The Random Rebel Coffee Blog:Lifestyle HUMOR from The Rebel Housewife: Anecdotes, observations, experiences
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Family Cruising - Risk & Reward
by Sherri Caldwell - The Rebel Housewife® - All Rights Reserved.
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It happens every time?!?!
December 2011: We got back home on Christmas Day from a fantastic five-night family cruise adventure on Royal Caribbean’s Liberty of the Seas from Fort Lauderdale, Florida to Haiti and Jamaica. Three weeks later, we were horrified to see twenty-four hour news coverage of the Carnival (parent company) Costa Concordia disaster -- the huge luxury liner (so similar to the one we had just been on) ran aground, fell over and partially sank off the coast of Italy. Captain’s error was ultimately found responsible, compounded by uncoordinated and chaotic emergency response and rescue procedures. With 4,200 lives aboard, 32 were lost.
In spite of the risks and dangers brought home by that cruise disaster, the success of our first family cruise led to our second cruise, one year later. We cruised again, because, as it turns out, cruising is, for our family of five, the perfect family vacation with teenagers. And, as my husband points out, it is still safer than the results of an airplane mishap 30,000 feet in the air.
December 2012: We enjoyed an incredible seven-night cruise on the Norwegian Star: New Orleans to Costa Maya, Mexico; to Belize; to Roatan, Honduras; and Cozumel. Our second cruise was near-perfect, with the exception of bad weather, severe wind and high waves in Cozumel, forcing cancellation of all water excursions, including our underwater mini-sub adventure. It seemed like a disaster at the time, albeit a small one, quickly remedied by riding out the storm in port at Señor Frog’s Cozumel, drinking (sodas)(of course)(for the kids, anyway), noshing chips & salsa and playing UNO™.
Perhaps we tempted fate, as we landed in Cozumel on 12/21/12 -- the last day of the Mayan calendar and, some believed, maybe the “End of The World.” All was well, even with big ocean swells all the way back from Cozumel. On the Norwegian Star, cruise staff were well-prepared and took care of sea-sick passengers, dispensing free Dramamine at Guest Services and strategically placing barf-bags throughout the ship. They closed off access to the pool deck and the exterior walkways to prevent mishap. All was well.
We got back December 23rd, to be home in time for Christmas 2012. Eight weeks later, a new cruise disaster captivated the media’s attention and airtime, after an engine room fire on the Carnival Triumph disabled the ship 175 miles off the Yucatan Peninsula. Ultimately, the ship was pushed (slowly) by tug boats into port in Mobile, Alabama. The 4,000 cruise passengers and employees suffered 5 long days of horror without power, in the heat and darkness, low on food and with deplorable sanitary conditions, as toilets overflowed. No one died, but no one would argue this would have been a truly miserable vacation.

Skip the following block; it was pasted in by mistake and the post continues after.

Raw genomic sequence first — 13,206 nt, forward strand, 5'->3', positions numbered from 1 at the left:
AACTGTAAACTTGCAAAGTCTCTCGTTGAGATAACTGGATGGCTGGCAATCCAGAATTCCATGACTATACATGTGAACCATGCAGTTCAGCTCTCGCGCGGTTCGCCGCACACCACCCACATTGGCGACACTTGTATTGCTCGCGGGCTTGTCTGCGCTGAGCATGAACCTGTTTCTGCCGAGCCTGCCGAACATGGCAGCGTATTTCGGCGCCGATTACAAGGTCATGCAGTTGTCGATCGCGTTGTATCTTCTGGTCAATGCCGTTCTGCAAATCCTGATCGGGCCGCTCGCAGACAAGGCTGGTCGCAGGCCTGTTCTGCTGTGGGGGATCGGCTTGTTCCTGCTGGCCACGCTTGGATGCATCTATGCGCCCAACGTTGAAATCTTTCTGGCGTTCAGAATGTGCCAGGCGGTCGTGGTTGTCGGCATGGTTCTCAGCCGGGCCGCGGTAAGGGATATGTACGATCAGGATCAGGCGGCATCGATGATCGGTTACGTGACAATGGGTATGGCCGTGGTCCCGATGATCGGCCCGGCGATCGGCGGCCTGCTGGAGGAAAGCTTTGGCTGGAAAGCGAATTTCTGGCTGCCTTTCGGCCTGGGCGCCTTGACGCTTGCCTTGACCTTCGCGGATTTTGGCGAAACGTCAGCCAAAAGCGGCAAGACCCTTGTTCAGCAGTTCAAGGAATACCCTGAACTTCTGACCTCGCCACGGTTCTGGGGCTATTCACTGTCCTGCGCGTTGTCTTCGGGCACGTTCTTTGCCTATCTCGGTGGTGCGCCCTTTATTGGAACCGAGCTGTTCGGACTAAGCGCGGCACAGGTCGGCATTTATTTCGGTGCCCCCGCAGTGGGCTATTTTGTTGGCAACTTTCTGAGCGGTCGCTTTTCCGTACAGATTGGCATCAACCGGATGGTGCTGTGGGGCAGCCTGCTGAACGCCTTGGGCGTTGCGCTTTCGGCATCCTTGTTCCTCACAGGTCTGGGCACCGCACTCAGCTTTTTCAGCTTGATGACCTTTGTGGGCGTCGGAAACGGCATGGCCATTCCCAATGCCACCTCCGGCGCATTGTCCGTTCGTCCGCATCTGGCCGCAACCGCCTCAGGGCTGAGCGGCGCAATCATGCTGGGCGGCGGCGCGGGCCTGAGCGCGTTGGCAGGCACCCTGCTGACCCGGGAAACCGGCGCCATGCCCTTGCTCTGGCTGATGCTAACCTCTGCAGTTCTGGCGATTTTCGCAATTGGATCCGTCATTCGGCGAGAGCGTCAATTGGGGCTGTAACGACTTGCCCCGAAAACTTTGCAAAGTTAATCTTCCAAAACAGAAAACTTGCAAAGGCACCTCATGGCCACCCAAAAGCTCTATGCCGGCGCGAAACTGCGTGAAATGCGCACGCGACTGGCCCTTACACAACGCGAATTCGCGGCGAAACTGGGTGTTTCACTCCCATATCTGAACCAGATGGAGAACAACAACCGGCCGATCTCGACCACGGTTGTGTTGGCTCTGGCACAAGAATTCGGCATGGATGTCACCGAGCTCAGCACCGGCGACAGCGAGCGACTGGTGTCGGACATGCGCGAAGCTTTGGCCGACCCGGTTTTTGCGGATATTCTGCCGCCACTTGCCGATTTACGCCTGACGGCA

Will this stop us from cruising?
No one died. People have survived much worse, for much longer: in captivity, hijackings, pirates, surviving the aftermath of Hurricane Katrina in the Super Dome in New Orleans. All of the cruise ship passengers will be compensated for their Vacation From Hell.
It helps to know the realistic risks and what you might do to avoid or survive in a similar set of circumstances. Believe me, it’s something we have talked about, more than two times.
What could you do? What do we do?
Family Cruising: SAFETY PRECAUTIONS
- Reserve outside cabins above -- well above -- the water level.
- Take the first-day lifeboat drill and emergency instruction seriously, as a family.
- Know where you are supposed to go, in the event of an emergency, and know where everybody is onboard the ship and how to find each other. (Your particular “Muster Station” is indicated on your key card, which you carry with you at all times, even the kids.)
- Stay calm and do the best you can. Help others. Make a bad situation better.
- Never cruise on Carnival? (I have, but it was 25 years ago, on a very old ship -- never again, since.)
Easier said than done, maybe. But yes, we’ll cruise again. We are already making plans for December 2013. Our biggest concern is choosing between Royal Caribbean and Norwegian Cruise Lines...in our experience, we felt completely safe and prepared for emergencies (as much as you can be), on both of our family cruise adventures. We can hardly wait to cruise again.
While I like to call it "classic" or "retro," my website provider tells me my style is now "legacy," which is, apparently, another word for obsolete. There are so many new bells & whistles available, which will make it easier for me to post & update and easier for my readers to interact & share, but I have to update to a newer template style in order to use and offer the new features.
Here's a sobering thought: When I first started this website in June 2004, there was no Facebook or Twitter, no Google+ or Pinterest. Can you imagine?
My website solution, Squarespace.com, has been with me since the very beginning (and I, theirs), when I was a non-techie, newly-published author, searching for a way to have a website, and a blog, without having to be at the mercy of a techie-geek web developer for every new post or every change I wanted to make. (I say that affectionately, of course, since my hubby is my #1 techie-geek web developer.) I learned how to do it myself! With a lot of help from Anthony Casalena (from his dorm room, apparently). Thank you, Anthony.
Squarespace has come a long way, and so have I, just not as quickly. They have just launched a brand-new, revolutionary website development solution, Squarespace 6, and here I am, making the personal leap from v4 to v5, which I guess happened...well, a number of years ago.
Change is SO HARD, but here it comes...
See you soon!